In Matthew 22:15-22, we get stuck on the words “Give therefore to the emperor the things that are the emperor’s” we forget the whole thing’s a trap.
Proper 24A | Matthew 22:15-22
I don’t know if any of you have been outside in…you know…the last few years…but there are people really concerned with the mixing of church and state. Have you heard that? Or when people start talking about what is or is not on a Starbucks cup I usually ask “is it pretty?”
Whether we’re talking about Christmas wishes or whether or not a human being can get treatment at a hospital, there are some genuine questions we have about the role of faith in our society, not just our government. We are literally arguing about who we are to one another.
Most of us know this morning’s gospel story as the Jesus-tells-us-to-pay-taxes-gospel. For a lot of people, this is the question of the hour and the perfect example of how to be a Christian in the world.
That perfect example, of course, reveals much about how we see the character of God, of Jesus, and the Kin-dom.
And the most popular reading is the one it sounds like when we focus on Jesus’s words
Give therefore to the emperor the things that are the emperor’s
and we go Yeah, right on. Keep it separate and be chill.
And that sounds right, doesn’t it? But it also seems…odd. It seems strangely out-of-place here. That reading, I mean, given all that we’ve just been reading in Matthew.
Remember how Jesus was teaching his disciples about a generous vision of God back in chapter 20? A vision of going out and finding more and more people to make sure they all get a day’s wage. And he heals two blind men who shout, calling him Son of David!
He comes into Jerusalem mocking Rome and trashes the Temple. He teaches challenging parables and the Pharisees and leaders start looking to get rid of him. They start talking about having him tried for blasphemy and killed. They aren’t messing around.
This is what we’re reading about. This isn’t about employer-based contraception coverage or a doctor refusing to help a patient. It’s not even really about taxes, if we’re being honest.
It’s a trap!!!
The substance of this passage is about the trap — the leaders’ animosity toward Jesus. I don’t read this passage and think “perpetual instruction for church/state relations!” At best, we’re trying to pull a nugget of wisdom from a rich context and turning it into a platitude. At worst we’re misunderstanding the whole thing!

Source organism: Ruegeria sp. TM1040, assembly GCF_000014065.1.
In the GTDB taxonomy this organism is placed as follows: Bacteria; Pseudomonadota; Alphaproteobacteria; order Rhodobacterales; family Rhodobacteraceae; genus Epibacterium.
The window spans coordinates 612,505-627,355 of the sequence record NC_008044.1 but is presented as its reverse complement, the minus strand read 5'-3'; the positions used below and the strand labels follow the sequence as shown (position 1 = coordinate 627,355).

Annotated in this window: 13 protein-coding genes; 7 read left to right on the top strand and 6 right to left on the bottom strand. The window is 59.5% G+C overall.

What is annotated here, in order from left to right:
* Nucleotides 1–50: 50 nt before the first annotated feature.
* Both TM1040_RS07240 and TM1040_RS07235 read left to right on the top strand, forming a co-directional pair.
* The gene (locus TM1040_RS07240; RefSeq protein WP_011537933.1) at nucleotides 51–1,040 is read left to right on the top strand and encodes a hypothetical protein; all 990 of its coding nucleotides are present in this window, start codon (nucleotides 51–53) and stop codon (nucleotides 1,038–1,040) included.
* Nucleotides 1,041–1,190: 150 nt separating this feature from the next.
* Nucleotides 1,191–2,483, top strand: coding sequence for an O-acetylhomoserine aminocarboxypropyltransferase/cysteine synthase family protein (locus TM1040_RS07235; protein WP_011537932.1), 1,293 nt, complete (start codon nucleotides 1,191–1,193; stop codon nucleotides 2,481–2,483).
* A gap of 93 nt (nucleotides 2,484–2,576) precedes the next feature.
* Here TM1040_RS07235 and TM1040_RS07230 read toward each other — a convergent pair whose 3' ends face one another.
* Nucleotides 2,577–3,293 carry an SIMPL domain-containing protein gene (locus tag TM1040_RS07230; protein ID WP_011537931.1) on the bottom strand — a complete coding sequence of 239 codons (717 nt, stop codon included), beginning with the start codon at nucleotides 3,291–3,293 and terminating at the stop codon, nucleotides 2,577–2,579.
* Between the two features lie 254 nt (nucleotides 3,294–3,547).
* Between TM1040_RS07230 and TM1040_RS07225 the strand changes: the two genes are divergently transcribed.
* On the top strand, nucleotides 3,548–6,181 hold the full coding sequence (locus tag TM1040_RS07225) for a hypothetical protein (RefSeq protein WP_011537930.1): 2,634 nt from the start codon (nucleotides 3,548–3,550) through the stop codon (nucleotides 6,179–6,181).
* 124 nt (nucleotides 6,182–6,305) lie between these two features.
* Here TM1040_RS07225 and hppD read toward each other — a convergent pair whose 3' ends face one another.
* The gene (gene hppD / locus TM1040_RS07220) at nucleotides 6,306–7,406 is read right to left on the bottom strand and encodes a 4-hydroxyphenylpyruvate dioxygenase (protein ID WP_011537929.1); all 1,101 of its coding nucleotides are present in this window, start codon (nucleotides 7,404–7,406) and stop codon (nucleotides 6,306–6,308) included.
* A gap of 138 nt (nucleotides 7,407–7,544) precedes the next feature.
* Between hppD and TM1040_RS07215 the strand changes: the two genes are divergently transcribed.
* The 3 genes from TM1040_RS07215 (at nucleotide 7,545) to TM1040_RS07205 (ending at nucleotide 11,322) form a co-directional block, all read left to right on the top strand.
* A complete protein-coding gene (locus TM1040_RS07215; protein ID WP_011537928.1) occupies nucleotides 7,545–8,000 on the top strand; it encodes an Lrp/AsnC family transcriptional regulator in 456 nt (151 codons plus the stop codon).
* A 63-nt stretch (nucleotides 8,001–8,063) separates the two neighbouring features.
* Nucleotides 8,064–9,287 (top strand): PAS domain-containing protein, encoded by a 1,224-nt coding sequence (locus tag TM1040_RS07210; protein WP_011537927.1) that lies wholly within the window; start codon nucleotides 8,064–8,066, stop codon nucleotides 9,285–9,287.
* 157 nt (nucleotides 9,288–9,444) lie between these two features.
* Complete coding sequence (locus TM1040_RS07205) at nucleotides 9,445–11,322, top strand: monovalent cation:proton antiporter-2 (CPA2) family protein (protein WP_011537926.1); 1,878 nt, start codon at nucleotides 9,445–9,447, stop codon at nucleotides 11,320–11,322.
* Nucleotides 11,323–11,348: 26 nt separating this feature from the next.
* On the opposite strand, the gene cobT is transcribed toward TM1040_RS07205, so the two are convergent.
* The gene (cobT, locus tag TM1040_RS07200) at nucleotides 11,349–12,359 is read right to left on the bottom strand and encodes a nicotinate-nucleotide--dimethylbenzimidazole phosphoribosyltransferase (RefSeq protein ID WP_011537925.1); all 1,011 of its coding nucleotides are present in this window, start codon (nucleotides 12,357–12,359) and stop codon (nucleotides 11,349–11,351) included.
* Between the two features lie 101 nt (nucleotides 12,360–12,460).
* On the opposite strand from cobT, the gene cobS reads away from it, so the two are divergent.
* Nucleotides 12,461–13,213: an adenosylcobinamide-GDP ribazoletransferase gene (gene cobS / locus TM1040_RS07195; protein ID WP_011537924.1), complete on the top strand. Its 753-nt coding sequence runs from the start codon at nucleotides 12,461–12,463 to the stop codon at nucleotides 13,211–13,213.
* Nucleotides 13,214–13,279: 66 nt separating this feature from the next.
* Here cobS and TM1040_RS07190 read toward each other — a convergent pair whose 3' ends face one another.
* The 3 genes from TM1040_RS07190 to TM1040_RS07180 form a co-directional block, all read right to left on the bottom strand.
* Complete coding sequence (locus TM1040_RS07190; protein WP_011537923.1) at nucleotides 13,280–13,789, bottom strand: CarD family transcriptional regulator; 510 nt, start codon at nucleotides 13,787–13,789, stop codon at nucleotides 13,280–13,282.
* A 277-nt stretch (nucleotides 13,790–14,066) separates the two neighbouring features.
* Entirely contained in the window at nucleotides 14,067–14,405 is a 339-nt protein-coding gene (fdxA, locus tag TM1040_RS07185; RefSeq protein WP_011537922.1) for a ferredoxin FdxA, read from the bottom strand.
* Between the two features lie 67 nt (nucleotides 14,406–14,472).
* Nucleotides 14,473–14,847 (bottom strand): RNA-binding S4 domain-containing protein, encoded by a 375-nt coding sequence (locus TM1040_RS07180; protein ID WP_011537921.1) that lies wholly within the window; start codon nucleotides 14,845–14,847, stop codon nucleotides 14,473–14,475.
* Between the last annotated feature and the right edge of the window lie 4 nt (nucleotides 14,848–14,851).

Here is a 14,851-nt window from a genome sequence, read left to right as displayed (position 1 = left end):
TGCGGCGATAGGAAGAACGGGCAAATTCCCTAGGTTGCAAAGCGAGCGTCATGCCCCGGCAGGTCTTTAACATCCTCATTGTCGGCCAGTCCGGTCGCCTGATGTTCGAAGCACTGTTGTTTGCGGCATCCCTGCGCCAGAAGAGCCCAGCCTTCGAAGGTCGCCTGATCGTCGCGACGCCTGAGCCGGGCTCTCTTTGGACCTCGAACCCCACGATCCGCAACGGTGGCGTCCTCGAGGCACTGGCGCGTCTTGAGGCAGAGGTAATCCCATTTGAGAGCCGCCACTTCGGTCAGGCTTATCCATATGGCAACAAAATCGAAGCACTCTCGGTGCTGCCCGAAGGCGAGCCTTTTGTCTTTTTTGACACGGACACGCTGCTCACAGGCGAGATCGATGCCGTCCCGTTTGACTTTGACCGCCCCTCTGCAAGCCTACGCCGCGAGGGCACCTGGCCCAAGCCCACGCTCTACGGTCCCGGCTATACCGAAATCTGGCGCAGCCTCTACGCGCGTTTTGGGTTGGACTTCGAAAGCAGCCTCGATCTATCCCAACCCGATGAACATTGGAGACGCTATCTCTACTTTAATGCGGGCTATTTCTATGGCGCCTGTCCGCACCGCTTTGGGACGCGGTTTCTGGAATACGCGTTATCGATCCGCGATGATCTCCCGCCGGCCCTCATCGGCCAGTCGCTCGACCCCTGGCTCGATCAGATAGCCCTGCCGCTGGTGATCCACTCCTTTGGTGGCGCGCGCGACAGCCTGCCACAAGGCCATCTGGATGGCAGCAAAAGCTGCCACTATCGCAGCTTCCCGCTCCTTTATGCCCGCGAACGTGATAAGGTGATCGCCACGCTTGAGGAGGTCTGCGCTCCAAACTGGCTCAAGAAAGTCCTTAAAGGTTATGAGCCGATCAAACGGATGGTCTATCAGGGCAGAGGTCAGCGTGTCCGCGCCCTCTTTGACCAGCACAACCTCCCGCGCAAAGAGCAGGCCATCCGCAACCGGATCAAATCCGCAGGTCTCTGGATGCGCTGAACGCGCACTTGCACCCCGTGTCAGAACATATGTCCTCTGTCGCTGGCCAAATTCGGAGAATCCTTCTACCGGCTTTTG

First and foremost, this is a trap. It is set for Jesus so they can have him killed. This isn’t a story about money, it’s about them. It’s about what they are trying to do to Jesus. And they start by buttering him up:
Teacher, we know that you are sincere, and teach the way of God in accordance with truth, and show deference to no one; for you do not regard people with partiality.
But remember that they aren’t being honest. These words are false by intention. So we should be wary of them.
They read a bit leading; like we know you try to be color-blind and not judge people by the color of their skin or we know you treat the rich and poor the same. They sound right, but it isn’t a sentiment Jesus ever describes. It sounds fake…for Jesus and for us.
Seeing their faces
There’s a linguistic image in the Greek which makes this interaction even better than you think. That line about partiality has a more literal translation:
…for you do not look upon the face of people.
They’re saying Oh, you don’t see their faces which is a lot like saying I don’t see your color. Or gender or age or whatever. you do not look upon the face of people.
This is key because Jesus responds to their question about taxes with a far more telling introduction to his teaching: